China’s General Administration of Customs has approved imports of frozen whole durian fruit starting May 30 following an agreement signed in August, said Deputy Agriculture and Agro-based Industry Minister Sim Tze Tzin. Pic by NSTP file pic/LUQMAN HAKIM ZUBIR

KUALA LUMPUR: Malaysia is all geared to satisfy China’s craving for a pungent, football-sized thorny fruit.

That’s because China’s General Administration of Customs has approved imports of frozen whole durian fruit starting May 30 following an agreement signed in August, said Deputy Agriculture and Agro-based Industry Minister Sim Tze Tzin.

“The durian market in China is so big but we’ve only managed to export a little durian pulp and frozen paste to China,” Sim said in a Facebook post on Friday.

“The export of whole frozen durians will open the market to durian farmers and increase their income”, he said.

China currently imports around 300,000 metric tons of durian each year, mainly from Thailand, he adds.

Malaysia ships only 17,000 tons, or 5.8 per cent of its annual production, mainly to Singapore, Thailand, Hong Kong, Australia, the US and China.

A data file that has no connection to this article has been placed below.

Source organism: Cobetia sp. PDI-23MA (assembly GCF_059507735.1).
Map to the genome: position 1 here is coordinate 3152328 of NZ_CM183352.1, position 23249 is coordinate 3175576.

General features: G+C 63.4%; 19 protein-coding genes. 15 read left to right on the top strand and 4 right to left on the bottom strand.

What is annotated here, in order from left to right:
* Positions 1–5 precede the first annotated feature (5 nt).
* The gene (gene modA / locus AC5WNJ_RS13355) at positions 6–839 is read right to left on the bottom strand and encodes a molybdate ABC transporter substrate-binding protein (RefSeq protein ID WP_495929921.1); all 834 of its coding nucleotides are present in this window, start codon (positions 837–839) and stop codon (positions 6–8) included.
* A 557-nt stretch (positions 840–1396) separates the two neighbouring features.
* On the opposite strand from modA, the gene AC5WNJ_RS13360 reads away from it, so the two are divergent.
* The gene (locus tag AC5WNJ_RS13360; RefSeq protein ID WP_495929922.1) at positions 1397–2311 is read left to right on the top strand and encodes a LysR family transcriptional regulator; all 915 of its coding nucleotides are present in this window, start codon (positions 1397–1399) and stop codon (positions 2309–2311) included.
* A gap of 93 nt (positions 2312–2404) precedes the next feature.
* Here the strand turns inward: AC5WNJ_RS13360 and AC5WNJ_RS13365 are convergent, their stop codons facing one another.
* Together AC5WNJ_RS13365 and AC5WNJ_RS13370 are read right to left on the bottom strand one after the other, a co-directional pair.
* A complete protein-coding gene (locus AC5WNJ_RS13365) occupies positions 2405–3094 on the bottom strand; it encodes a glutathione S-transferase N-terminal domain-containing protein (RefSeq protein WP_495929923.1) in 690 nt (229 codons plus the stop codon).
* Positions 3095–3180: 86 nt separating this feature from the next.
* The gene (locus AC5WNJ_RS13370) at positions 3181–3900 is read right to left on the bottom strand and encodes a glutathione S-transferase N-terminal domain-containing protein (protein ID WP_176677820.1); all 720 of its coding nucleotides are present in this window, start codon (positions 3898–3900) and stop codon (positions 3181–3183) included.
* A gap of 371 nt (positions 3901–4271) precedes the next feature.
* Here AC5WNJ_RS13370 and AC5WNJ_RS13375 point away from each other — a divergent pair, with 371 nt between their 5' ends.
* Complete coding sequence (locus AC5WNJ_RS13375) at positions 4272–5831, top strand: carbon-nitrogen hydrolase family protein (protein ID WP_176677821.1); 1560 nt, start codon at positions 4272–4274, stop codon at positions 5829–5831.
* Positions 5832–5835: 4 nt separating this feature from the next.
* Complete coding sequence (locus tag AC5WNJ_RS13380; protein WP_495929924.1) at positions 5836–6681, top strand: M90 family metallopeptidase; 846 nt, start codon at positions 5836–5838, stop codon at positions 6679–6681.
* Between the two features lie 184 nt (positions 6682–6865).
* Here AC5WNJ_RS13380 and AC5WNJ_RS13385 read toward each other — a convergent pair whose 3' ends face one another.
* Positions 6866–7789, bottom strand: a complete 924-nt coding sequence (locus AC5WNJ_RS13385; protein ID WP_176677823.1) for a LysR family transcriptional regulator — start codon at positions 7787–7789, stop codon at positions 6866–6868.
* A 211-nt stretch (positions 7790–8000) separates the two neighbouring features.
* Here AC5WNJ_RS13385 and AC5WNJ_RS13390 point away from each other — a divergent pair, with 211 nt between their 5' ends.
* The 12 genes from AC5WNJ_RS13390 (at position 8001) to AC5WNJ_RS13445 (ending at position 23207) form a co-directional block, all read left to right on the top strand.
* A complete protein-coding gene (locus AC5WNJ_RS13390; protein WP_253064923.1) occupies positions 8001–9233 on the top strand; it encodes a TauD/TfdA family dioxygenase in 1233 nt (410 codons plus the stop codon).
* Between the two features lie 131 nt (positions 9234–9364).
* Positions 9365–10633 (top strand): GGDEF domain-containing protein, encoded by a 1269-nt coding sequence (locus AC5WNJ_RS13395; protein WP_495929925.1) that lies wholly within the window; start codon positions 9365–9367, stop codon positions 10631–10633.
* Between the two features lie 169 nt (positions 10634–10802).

Durian often invokes a love or hate relationship: aficionados describe the internal yellow carpels as a rich, butter-like custard, with hints of chives and caramel in whipped cream.

Others are repulsed by its polarising smell, which has been likened to rotting garbage and dirty gym socks.

Durian devotees in China are embracing different foods incorporating the fruit such as yogurt, cookies, coffee and pizza.

However, getting the whole fruit is a rare treat: a Malaysian durian festival in southern China late 2017 attracted about 165,000 people lining up to taste the thawed, whole-fruit samples of the country’s premium Musang King variety.

China’s skyrocketing demand won’t drive up prices as many farmers have started planting durians and production may increase, Sim said.

Malaysia is also looking to boost production of durian products like ice cream and biscuits, and attract tourists to durian farms as part of what it calls "DurioTourism."

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